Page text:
In its appeal, Intel has claimed that the General Court erred in law when reaching its decision to uphold the fine imposed by the Commission. It has raised six grounds of appeal.

Advocate general Wahl said it is his view that five of the six grounds of appeal should be upheld and that the judgment of the General Court should therefore be "set aside". The case should be referred back to the General Court for a rehearing of Intel's appeal, he said.

Eriksson of Pinsent Masons, the law firm behind Out-Law.com, said that it would be a major blow for the Commission if Intel’s appeal was upheld and the original decision was abolished, partly because it is "a recent key precedent as regards what types of rebates are abusive".

"Moreover, it was the first major General Court Article 102 judgment after the issuing of the Commission's 2009 guidance on enforcement priorities in applying Article 102 of the TFEU to abusive exclusionary conduct; and the Commission had stated that the Intel decision was in line with the orientations set out in that guidance," Eriksson said.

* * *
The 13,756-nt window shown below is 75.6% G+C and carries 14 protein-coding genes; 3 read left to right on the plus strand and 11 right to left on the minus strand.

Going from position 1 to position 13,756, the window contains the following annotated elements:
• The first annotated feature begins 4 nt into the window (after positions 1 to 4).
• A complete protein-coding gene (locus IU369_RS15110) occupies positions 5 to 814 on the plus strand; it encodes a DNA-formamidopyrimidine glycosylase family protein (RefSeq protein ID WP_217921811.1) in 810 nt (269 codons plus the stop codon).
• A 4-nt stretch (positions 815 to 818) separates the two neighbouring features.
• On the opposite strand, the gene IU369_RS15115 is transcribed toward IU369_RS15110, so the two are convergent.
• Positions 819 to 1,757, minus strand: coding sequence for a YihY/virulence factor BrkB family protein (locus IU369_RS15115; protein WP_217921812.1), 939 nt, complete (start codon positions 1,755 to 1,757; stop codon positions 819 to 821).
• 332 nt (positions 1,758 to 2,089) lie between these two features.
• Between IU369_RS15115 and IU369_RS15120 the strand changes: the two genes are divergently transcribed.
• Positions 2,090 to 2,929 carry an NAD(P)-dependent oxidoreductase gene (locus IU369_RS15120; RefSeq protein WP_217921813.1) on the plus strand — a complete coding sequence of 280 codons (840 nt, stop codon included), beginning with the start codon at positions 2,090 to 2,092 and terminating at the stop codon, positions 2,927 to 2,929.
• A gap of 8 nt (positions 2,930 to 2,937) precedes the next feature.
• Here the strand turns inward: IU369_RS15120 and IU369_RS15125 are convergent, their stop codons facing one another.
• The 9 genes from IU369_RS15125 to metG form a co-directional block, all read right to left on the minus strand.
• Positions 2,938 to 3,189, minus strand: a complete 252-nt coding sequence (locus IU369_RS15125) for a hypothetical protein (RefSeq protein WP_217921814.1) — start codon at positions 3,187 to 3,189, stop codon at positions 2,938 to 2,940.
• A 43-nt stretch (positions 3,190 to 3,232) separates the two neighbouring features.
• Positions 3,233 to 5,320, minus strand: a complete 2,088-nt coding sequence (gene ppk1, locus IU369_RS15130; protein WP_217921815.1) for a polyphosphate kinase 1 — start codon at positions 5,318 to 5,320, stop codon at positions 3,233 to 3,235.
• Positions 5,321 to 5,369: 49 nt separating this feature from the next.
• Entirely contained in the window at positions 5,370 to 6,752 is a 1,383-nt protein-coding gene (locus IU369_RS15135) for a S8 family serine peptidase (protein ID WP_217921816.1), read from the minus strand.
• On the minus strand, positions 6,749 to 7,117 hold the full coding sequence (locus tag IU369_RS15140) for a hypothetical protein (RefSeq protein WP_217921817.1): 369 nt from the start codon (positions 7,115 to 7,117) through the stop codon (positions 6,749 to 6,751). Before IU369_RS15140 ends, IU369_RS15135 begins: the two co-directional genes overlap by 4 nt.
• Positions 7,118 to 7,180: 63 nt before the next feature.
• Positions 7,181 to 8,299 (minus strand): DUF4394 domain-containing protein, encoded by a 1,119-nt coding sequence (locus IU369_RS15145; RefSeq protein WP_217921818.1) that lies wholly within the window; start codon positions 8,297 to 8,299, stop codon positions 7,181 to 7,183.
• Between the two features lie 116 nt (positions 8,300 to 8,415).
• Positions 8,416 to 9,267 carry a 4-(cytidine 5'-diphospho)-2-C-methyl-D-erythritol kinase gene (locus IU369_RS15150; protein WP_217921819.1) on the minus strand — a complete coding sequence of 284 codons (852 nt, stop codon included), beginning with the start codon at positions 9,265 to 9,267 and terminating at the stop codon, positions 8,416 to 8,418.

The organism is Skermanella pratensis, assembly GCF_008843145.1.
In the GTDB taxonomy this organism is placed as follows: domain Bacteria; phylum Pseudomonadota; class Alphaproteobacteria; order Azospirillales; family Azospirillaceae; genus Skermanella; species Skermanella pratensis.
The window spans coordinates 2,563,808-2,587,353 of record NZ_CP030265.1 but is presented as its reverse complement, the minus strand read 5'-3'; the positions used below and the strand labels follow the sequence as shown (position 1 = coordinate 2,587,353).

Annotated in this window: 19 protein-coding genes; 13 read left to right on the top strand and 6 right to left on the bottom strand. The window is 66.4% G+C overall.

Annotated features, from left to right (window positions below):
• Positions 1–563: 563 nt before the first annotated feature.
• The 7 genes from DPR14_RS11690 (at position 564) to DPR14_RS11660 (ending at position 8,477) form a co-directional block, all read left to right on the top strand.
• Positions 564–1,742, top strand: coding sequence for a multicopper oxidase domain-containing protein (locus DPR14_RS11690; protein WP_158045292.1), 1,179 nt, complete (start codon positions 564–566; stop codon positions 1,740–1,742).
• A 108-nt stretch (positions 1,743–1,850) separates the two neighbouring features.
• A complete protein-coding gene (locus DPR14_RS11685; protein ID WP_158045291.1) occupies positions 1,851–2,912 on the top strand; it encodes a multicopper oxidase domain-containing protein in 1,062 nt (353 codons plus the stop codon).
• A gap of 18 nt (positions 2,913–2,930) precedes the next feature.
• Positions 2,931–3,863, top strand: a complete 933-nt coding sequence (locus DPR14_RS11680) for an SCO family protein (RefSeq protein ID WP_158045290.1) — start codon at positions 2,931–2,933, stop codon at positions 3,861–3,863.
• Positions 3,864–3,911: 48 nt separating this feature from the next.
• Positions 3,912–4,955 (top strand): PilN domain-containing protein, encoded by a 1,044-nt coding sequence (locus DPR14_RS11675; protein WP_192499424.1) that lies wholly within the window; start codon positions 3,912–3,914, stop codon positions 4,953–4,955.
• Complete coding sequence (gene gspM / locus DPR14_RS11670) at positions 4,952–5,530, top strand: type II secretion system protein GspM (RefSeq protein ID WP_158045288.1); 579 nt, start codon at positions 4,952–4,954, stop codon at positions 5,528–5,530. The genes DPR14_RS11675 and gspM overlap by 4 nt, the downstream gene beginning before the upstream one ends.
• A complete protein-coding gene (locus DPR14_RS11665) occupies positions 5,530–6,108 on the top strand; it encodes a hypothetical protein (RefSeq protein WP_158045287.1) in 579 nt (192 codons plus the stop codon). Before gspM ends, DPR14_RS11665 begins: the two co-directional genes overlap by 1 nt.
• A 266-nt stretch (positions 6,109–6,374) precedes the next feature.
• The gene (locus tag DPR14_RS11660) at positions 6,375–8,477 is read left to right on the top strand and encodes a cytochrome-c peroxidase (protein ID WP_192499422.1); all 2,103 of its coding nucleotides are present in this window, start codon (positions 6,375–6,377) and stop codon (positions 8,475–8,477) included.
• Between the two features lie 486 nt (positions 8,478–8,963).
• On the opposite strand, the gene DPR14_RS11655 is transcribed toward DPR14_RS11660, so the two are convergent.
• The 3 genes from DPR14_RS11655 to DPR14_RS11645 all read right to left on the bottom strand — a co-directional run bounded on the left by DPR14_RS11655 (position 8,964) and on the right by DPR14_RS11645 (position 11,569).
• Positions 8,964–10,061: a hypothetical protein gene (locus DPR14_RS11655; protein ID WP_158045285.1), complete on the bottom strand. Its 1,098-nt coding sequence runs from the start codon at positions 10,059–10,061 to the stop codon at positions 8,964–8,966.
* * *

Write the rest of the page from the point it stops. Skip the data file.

Among the faults Wahl said exist with the General Court's ruling is with the "legal characterisation" it had given to rebates Intel paid to some computer manufacturers for exclusivity in relation to use of its microchips in their machines.

Wahl said the General Court had erred in classifying the rebates in a way which meant that it did not consider whether the payment of the 'exclusivity rebates' were justified under EU competition laws in the round.

The advocate general said: "The General Court erred in law, first, in finding that ‘exclusivity rebates’ constitute a separate and unique category of rebates that require no consideration of all the circumstances in order to establish an abuse of a dominant position contrary to [EU competition laws]. Second, it erred in law in its alternative assessment of capability by failing to establish, on the basis of all the circumstances, that the rebates and payments offered by [Intel] had, in all likelihood, an anticompetitive foreclosure effect."